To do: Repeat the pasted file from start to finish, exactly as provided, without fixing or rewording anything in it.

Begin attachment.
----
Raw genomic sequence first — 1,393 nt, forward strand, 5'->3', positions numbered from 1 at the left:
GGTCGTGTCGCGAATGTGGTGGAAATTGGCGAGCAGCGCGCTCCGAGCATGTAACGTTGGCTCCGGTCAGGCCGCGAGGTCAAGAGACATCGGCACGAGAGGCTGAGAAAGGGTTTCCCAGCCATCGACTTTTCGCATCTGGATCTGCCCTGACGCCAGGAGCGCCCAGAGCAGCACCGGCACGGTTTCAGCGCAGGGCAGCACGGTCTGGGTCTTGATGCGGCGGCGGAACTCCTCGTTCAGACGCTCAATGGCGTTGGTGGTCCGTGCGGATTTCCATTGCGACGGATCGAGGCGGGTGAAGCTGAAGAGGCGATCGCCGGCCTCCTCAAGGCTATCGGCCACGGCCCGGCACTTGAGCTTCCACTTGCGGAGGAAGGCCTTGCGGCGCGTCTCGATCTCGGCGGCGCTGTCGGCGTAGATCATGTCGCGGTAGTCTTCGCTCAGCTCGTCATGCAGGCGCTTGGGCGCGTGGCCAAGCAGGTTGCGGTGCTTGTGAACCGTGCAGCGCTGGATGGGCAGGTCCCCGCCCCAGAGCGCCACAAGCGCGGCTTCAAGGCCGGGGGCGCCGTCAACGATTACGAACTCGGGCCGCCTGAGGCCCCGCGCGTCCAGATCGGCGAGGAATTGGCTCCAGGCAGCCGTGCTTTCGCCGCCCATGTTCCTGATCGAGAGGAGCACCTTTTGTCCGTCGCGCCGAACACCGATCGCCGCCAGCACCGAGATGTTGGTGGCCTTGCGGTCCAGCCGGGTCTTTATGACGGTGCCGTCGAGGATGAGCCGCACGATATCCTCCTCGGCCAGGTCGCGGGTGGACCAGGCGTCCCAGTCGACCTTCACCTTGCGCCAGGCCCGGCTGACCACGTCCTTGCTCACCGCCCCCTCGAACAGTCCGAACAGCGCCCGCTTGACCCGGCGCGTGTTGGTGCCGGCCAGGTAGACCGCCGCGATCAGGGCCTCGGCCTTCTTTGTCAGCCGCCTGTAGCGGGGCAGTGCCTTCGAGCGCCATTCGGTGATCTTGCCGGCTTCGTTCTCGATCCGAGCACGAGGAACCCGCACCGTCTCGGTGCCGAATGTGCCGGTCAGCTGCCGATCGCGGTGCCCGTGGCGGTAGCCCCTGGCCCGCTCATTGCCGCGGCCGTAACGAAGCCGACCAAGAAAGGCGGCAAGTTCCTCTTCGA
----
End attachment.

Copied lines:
Raw genomic sequence first — 1,393 nt, forward strand, 5'->3', positions numbered from 1 at the left:
GGTCGTGTCGCGAATGTGGTGGAAATTGGCGAGCAGCGCGCTCCGAGCATGTAACGTTGGCTCCGGTCAGGCCGCGAGGTCAAGAGACATCGGCACGAGAGGCTGAGAAAGGGTTTCCCAGCCATCGACTTTTCGCATCTGGATCTGCCCTGACGCCAGGAGCGCCCAGAGCAGCACCGGCACGGTTTCAGCGCAGGGCAGCACGGTCTGGGTCTTGATGCGGCGGCGGAACTCCTCGTTCAGACGCTCAATGGCGTTGGTGGTCCGTGCGGATTTCCATTGCGACGGATCGAGGCGGGTGAAGCTGAAGAGGCGATCGCCGGCCTCCTCAAGGCTATCGGCCACGGCCCGGCACTTGAGCTTCCACTTGCGGAGGAAGGCCTTGCGGCGCGTCTCGATCTCGGCGGCGCTGTCGGCGTAGATCATGTCGCGGTAGTCTTCGCTCAGCTCGTCATGCAGGCGCTTGGGCGCGTGGCCAAGCAGGTTGCGGTGCTTGTGAACCGTGCAGCGCTGGATGGGCAGGTCCCCGCCCCAGAGCGCCACAAGCGCGGCTTCAAGGCCGGGGGCGCCGTCAACGATTACGAACTCGGGCCGCCTGAGGCCCCGCGCGTCCAGATCGGCGAGGAATTGGCTCCAGGCAGCCGTGCTTTCGCCGCCCATGTTCCTGATCGAGAGGAGCACCTTTTGTCCGTCGCGCCGAACACCGATCGCCGCCAGCACCGAGATGTTGGTGGCCTTGCGGTCCAGCCGGGTCTTTATGACGGTGCCGTCGAGGATGAGCCGCACGATATCCTCCTCGGCCAGGTCGCGGGTGGACCAGGCGTCCCAGTCGACCTTCACCTTGCGCCAGGCCCGGCTGACCACGTCCTTGCTCACCGCCCCCTCGAACAGTCCGAACAGCGCCCGCTTGACCCGGCGCGTGTTGGTGCCGGCCAGGTAGACCGCCGCGATCAGGGCCTCGGCCTTCTTTGTCAGCCGCCTGTAGCGGGGCAGTGCCTTCGAGCGCCATTCGGTGATCTTGCCGGCTTCGTTCTCGATCCGAGCACGAGGAACCCGCACCGTCTCGGTGCCGAATGTGCCGGTCAGCTGCCGATCGCGGTGCCCGTGGCGGTAGCCCCTGGCCCGCTCATTGCCGCGGCCGTAACGAAGCCGACCAAGAAAGGCGGCAAGTTCCTCTTCGA